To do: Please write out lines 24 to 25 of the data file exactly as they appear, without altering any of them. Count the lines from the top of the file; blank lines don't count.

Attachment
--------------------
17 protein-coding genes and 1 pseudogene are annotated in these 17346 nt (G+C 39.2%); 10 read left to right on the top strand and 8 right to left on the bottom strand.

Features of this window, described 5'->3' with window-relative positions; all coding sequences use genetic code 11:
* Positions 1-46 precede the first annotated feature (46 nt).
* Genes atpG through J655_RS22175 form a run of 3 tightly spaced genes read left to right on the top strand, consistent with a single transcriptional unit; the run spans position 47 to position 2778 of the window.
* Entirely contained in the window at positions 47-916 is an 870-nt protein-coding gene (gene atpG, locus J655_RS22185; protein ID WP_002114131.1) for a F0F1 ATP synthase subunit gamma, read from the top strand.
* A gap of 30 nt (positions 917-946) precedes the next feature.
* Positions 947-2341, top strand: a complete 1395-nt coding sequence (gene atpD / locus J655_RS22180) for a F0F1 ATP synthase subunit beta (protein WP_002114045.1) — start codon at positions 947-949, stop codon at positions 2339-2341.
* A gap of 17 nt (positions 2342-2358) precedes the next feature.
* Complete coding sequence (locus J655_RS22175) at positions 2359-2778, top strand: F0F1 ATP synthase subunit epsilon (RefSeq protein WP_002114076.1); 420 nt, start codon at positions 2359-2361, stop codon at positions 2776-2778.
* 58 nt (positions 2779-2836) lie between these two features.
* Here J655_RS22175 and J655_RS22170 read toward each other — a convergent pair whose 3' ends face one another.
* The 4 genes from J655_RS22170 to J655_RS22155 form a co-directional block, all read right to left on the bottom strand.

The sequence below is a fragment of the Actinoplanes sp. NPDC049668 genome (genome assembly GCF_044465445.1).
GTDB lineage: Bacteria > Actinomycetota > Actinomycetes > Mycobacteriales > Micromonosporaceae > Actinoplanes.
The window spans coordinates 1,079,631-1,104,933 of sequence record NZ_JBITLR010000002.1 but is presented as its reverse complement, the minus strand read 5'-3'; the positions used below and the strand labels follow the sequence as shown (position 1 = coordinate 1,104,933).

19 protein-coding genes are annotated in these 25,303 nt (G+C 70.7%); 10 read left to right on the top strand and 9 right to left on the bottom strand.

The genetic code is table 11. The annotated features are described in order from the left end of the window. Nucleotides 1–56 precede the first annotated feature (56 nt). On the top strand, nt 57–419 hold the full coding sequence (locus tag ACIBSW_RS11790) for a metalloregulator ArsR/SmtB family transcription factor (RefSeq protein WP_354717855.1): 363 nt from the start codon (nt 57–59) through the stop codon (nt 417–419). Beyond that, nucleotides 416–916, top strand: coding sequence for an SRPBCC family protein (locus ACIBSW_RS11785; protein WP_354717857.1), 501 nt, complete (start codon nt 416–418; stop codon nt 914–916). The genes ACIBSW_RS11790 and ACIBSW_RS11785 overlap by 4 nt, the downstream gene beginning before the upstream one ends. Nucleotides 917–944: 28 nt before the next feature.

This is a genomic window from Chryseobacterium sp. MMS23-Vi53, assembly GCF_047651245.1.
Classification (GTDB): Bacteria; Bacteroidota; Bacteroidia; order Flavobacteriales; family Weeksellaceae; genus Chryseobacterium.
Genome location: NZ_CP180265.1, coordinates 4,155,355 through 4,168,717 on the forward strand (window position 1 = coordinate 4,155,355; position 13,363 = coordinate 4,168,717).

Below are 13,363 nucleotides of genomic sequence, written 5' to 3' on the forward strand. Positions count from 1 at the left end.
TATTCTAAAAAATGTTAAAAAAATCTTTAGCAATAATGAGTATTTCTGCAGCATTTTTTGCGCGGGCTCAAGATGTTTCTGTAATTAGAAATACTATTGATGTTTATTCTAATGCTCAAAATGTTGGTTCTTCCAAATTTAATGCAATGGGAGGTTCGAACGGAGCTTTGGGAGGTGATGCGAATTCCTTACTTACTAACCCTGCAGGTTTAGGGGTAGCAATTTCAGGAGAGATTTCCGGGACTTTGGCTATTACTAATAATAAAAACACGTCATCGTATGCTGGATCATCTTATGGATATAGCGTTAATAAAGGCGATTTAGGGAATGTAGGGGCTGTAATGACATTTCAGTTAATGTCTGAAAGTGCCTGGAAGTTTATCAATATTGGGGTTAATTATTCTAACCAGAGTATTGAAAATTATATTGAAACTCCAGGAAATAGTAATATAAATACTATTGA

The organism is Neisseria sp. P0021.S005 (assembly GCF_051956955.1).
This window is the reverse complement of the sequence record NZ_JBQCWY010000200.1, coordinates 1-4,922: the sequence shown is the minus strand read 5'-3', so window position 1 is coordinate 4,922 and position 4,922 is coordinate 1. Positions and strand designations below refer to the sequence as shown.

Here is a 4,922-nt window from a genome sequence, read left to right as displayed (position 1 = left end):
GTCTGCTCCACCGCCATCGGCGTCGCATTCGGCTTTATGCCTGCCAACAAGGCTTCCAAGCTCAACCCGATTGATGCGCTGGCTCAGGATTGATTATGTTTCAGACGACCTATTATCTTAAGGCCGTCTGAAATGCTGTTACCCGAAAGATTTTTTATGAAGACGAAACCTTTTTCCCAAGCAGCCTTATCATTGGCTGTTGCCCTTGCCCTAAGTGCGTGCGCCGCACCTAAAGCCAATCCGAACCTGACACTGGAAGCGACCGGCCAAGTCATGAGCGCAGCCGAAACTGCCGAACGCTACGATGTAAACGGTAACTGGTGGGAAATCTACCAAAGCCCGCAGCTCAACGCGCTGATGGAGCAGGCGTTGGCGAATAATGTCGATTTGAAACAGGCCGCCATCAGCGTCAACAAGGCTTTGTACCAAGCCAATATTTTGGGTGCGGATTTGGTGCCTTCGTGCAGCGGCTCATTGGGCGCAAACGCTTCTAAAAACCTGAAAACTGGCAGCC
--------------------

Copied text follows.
This window is the reverse complement of the sequence record NZ_JBQCWY010000200.1, coordinates 1-4,922: the sequence shown is the minus strand read 5'-3', so window position 1 is coordinate 4,922 and position 4,922 is coordinate 1. Positions and strand designations below refer to the sequence as shown.

Here is a 4,922-nt window from a genome sequence, read left to right as displayed (position 1 = left end):